Q. Over the last week or so, a couple of the final things on the to-do list before the start of the regular season were electing captains and putting together a practice squad. Starting with the captains, for this team at this stage of its maturation, did the offensive captain almost have to be Kenny Pickett?
A. I don't know that it had to be. I just think it's reflective of what we all have been watching, his maturation over the last 12 months and his place in this thing, and his level of comfort with his place in this thing is just really evident. And so I'd imagine he's probably been the captain of every team he has been a part of since little league, and so it's just been a natural process and the vote just kind of reflects that. The guys see it in him, he wears it very naturally, and so we're proceeding with that in mind.
Q. Generally speaking, how do teammates view the person in that role?
A. It can say a lot of things. I've never tried to define "captain" for the guys. I simply hand out ballots, and I tell them him to put whoever's name they think is worthy, and I really don't put a limit on the number of names. It's really telling. Some guys see captains as really good players, guys who make a significant amount of plays for us. Some guys view the older guys in a leadership capacity or a combination of production and experience. Some guys base it on how guys conduct themselves, their approach to business, and that has nothing to do with the number of plays that you make or all your years on the job. And so it's usually a combination of those three variables from an individual's perception. That's been my experience, but I've never tried to frame it.
Q. On defense, there are two captains – Cam Heyward and T.J. Watt. Does that mean the vote was tied?
A. No. To be quite honest with you, anytime somebody gets more than 25 votes, in my mind they're worthy of being a captain. That's why sometimes we might have six, sometimes we might have five, sometimes we might have four. The number of votes speaks to me. Twenty-five or more is worthy of being recognized in that way.
Q. Moving onto the practice squad, what are you looking for when putting that together?
A. A variety of things, really. A practice squad is a collection of people. Some of them, they're on the practice squad because they need development at their home position, offensively or defensively. We feel good enough about their upside that we're willing to continue to work with them and provide a platform for them to continue to improve. Some guys are on the practice squad because they provide immediate varsity help in a specific area. A guy might not be good enough at his home position to make the 53-man roster, but he is a varsity special teams player. You put him on the practice squad, and he's the guy who's getting elevated when special teams guys are less than available over the course of a season. And sometimes you just want to stack talent at what you might believe is a globally deficient position. You know, there are a lot of cornerback questions out there globally for a lot of organizations, and so we wanted to insulate ourselves at the cornerback position, for example, at the early stages of this with quality veteran dudes with playing experience like Anthony Brown. Anthony Brown got hurt last year, he hadn't been in a camp, he's probably not ready to play. But being on our practice squad gives him an opportunity to get ready to play. And if we waited until we needed him, he might not be available to us. And so there are a lot of questions or a lot of scenarios in that area. Make no mistake it's all very intentional, but it's usually for a variety of reasons, most of which fall into the categories that we just talked about.
Q. During the preseason, Najee Harris didn't get a lot of carries or see a lot of playing time during those three games. How do you see the division of labor at running back during the regular season unfolding?
A. It depends on the week, really. Obviously, Najee is our feature runner and obviously, Jaylen (Warren) has proven to be very capable. Sometimes they might split carries based on circumstances, and there are a variety of variables in that discussion. Sometimes someone might be highlighted more than someone else. Sometimes it might include Anthony McFarland, for a variety of schematics or matchup reasons. I think that's what today's game is about. It's about finding a strategic or matchup advantage. We've got guys with varying skill-sets to highlight that. But all scenarios are going to include Najee Harris.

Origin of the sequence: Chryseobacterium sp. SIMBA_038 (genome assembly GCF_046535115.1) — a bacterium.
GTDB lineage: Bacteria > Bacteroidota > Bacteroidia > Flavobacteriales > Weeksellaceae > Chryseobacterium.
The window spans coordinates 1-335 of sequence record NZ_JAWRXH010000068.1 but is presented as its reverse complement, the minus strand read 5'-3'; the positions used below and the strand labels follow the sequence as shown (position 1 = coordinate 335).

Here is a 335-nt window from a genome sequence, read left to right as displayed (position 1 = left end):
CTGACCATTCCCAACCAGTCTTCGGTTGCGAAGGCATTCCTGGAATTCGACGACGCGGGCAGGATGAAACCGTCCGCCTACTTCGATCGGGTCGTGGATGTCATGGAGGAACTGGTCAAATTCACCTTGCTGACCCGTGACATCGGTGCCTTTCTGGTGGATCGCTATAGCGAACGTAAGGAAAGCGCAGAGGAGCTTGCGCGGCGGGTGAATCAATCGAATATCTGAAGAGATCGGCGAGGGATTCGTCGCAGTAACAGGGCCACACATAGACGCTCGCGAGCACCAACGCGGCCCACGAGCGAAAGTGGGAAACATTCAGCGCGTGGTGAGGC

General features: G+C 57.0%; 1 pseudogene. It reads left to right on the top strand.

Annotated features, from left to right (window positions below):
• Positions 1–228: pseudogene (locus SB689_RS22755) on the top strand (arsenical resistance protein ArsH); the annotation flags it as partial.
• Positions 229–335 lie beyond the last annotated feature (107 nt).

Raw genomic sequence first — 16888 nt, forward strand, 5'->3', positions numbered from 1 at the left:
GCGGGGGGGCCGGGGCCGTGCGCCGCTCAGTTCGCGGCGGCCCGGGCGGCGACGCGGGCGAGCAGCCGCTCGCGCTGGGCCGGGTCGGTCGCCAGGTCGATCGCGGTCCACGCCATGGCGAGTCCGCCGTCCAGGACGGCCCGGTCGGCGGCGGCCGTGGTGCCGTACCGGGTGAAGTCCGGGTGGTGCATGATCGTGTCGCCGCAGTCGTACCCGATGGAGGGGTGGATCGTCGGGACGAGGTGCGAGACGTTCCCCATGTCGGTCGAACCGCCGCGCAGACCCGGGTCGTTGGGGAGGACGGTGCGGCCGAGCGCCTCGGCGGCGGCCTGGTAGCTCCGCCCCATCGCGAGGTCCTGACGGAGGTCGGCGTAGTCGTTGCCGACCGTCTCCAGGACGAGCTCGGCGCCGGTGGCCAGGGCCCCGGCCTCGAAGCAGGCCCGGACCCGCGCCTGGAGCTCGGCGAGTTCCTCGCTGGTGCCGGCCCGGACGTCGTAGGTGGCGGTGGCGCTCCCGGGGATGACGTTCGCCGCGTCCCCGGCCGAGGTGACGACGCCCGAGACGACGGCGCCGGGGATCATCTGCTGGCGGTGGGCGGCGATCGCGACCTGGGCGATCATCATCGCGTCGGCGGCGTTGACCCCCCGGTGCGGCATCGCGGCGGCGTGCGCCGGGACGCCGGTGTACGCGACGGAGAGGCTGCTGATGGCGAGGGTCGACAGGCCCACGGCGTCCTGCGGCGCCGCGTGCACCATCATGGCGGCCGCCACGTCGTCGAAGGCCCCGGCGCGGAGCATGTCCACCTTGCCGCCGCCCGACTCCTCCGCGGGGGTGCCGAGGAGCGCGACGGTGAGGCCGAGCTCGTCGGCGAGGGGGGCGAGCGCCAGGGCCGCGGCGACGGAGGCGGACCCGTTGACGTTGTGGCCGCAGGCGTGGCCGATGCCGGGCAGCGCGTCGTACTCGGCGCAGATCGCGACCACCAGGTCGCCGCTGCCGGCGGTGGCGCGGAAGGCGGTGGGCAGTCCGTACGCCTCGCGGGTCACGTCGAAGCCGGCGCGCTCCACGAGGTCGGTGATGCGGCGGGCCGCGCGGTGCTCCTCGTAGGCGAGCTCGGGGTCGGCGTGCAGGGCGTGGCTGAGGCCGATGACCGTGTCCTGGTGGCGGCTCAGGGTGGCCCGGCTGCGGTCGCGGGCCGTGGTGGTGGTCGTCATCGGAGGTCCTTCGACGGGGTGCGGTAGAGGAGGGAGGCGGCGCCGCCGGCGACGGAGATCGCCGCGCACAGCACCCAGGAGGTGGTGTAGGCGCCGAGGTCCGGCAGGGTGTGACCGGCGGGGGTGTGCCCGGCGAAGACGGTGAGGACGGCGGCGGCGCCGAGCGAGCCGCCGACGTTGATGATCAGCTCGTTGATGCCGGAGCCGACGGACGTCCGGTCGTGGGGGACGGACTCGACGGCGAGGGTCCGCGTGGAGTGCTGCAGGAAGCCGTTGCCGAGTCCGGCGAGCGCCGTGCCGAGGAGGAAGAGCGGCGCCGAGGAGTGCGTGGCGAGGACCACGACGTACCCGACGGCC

Q. Entering his third season, has he been what you believed he would be when you used a first-round pick on him in the 2021 NFL Draft?
A. No question. I think about the back-to-back 1,000-yard seasons and the manner in which he's done it. An increasing workload over the course of the season, the second half of the season when the weather becomes a factor, when defenses fatigue individually and collectively. The big back that has been a component of Pittsburgh Steelers football for generations, he represents that, and I've been pleased with his ability to represent that thus far throughout his career. But make no mistake, we expect him to continue to get better and to continue to define that component of our business model.
Q. What is special about Najee Harris?
A. He's highly competitive. You can't put him in a circumstance where he doesn't display the will or desire or the skills necessary to win. He loves it. He doesn't run from it, he runs to it. That's why a Bay Area kid chooses Tuscaloosa, Alabama, for college. It is because he wants that. He flew over and drove beyond a lot of big-time programs. He wanted that, and I just think that speaks to his mentality and really the core of what makes him a special guy.
Q. In a little over a few hours from now, the 2023 season will begin when you host the San Francisco 49ers at Acrisure Stadium. What do you like about your team heading into this game and this season?
A. You know, there's a lot to like. I like our depth and competition. There were a lot of hotly contested battles during the process and this feels like we got a lot of viable guys. Look at the supplementary eligibles on offense, guys like Calvin Austin, Connor Hayward, Darnell Washington, guys like that. Jaylen Warren, Anthony McFarland. All those guys have had really good processes. And forget the starters, the 11 guys or whatever that you want to identify as starters, our supplementary eligibles had a really good preseason. I really think that adds to our attack, the diversity of our attack, and the depths of our attack. On defense, you can say the same thing. We had three inside linebackers who were all quite varsity and really, we didn't choose between any of them. We just decided we were going to utilize what's best for circumstances. Same thing at strong safety between Keanu Neal and Damontae Kazee. Same thing at nickel, with Elijah Riley and Chandon Sullivan both had a bunch of spectacular plays throughout this process. Can't say enough about the upward trajectory of guys like DeMarvin Leal and Keeanu Benton in the defensive line who are non-starters but are going to carry significant roles. Whether you describe it as competition or whether you describe it as depth, whether you describe it as supplementary skill guys or what have you, I really like that component of our group. The diversity that it allows us to provide to the distribution of labor, that's the makeup of a really good team. Time obviously will tell that story, but I like what I've seen thus far.